For more, see our two fact sheets on funding: Fact Sheet on...

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Posted June 26, 2020 by Katie Kienbaum

Update 7/7/20:

The U.S. House of Representatives passed the Moving Forward Act, which includes the Accessible, Affordable Internet for All Act, on Wednesday, July 1. The bill is currently in the Senate, where Majority Leader Mitch McConnell has announced his opposition to the legislation, calling it "pointless political theater," and saying, "this nonsense is not going anywhere in the Senate."

Original article:

Earlier this week, Democrats in the U.S. House of Representatives introduced the Accessible, Affordable Internet for All Act, a sweeping bill that would take major steps toward closing the digital divide.

We reported on the legislation yesterday, but today we want to take a closer look at the bill text [pdf]. Below, we examine some details of how the act would fund broadband deployment and affordable connections for Americans across the country.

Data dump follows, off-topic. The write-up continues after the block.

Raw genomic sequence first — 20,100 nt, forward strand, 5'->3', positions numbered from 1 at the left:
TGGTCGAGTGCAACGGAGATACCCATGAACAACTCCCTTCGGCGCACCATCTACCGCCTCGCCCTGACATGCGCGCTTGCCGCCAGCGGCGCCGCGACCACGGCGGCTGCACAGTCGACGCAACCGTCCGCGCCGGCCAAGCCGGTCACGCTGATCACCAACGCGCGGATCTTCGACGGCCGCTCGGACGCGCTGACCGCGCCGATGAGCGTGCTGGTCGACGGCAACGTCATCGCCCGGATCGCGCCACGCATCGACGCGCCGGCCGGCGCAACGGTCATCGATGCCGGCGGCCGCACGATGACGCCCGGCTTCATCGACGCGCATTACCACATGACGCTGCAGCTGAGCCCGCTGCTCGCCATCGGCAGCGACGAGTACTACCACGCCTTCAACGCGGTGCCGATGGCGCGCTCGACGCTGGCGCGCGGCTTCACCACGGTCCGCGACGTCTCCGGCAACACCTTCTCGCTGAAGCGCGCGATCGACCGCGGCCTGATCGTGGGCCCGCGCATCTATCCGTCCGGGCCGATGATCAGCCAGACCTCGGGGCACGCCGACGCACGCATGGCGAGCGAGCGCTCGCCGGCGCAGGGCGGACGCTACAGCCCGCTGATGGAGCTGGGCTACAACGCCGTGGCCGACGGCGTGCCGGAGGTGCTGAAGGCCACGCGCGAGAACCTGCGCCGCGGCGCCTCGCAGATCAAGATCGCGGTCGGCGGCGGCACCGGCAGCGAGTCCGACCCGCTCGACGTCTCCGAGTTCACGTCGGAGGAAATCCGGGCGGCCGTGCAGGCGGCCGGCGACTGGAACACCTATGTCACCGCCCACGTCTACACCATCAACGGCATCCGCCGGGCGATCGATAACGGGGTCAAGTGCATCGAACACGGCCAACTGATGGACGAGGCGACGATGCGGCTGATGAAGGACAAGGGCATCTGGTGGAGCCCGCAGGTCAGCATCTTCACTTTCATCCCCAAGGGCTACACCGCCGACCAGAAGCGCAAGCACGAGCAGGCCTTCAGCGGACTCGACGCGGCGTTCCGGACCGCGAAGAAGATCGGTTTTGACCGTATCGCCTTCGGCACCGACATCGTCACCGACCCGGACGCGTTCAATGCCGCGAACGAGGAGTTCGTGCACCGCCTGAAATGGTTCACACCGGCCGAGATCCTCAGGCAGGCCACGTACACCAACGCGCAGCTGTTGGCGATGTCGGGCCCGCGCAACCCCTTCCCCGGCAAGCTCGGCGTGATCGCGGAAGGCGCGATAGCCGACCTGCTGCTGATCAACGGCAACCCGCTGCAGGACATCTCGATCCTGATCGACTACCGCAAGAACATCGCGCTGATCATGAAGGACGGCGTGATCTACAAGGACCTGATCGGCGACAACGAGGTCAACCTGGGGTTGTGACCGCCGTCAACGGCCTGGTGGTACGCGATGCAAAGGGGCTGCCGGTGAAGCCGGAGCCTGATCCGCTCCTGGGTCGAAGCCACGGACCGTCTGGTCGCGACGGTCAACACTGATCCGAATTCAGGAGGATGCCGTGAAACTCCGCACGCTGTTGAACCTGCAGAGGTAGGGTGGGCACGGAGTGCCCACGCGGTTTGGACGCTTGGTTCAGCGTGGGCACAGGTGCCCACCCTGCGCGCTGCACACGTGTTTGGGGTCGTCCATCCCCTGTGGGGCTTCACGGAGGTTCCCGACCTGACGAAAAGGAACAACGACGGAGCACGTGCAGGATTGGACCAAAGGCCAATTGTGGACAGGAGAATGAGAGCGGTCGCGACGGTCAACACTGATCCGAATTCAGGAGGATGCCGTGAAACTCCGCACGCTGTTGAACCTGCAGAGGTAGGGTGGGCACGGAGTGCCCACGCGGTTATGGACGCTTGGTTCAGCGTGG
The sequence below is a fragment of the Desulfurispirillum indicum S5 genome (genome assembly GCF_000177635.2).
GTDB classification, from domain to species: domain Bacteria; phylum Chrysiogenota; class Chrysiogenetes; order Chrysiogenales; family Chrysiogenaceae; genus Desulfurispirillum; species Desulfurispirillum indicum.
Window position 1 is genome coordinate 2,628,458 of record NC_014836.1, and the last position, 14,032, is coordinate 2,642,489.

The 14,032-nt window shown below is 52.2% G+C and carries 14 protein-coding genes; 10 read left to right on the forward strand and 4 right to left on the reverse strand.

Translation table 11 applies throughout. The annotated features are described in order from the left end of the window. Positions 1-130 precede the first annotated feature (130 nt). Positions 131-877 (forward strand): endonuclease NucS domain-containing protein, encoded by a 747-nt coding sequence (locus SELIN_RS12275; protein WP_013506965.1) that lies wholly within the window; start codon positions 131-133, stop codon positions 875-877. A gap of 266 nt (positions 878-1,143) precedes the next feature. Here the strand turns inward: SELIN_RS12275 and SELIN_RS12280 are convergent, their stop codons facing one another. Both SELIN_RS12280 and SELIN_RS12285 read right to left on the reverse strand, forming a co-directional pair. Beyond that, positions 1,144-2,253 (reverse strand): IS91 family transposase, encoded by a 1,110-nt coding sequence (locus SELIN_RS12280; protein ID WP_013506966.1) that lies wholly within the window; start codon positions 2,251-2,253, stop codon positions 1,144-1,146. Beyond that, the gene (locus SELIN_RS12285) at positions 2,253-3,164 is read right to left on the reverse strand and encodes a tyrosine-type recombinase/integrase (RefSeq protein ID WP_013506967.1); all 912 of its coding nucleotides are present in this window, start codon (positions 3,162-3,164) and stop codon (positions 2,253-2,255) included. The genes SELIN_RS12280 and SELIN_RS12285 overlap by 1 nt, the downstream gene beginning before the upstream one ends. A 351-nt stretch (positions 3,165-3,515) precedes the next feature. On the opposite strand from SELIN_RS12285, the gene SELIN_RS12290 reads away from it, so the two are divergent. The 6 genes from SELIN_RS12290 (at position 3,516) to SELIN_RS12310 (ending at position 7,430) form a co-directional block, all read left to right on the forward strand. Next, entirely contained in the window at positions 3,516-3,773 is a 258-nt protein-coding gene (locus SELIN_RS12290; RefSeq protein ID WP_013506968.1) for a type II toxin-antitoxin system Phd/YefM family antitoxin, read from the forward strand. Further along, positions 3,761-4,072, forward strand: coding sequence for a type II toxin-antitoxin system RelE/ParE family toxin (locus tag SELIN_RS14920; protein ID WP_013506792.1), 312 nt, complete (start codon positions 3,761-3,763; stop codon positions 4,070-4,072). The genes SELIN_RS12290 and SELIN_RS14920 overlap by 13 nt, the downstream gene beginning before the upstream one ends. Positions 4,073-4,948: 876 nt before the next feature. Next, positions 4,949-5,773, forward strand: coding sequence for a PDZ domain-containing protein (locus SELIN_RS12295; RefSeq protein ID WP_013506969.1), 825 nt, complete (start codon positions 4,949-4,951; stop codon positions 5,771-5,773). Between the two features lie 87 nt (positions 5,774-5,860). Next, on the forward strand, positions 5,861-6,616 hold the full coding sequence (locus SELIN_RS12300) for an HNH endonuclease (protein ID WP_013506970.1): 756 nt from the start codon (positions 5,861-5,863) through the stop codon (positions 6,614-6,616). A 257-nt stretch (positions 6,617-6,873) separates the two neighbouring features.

Grand Plans to Build Broadband, Connect the Unconnected

Among the investments proposed in the Accessible, Affordable Internet for All Act, the largest is $80 billion to fund the construction of broadband networks in unserved and underserved areas. That amount dwarfs the Federal Communications Commission’s (FCC’s) upcoming $20.4 billion Rural Digital Opportunity Fund (RDOF).

Like RDOF, the legislation calls for a competitive bidding process to distribute the funds. In 2018, the FCC used a bidding process in the Connect America Fund phase II reverse auction. Compared to earlier subsidies granted under that program, which largely went to large monopolies to deploy slow, outdated DSL...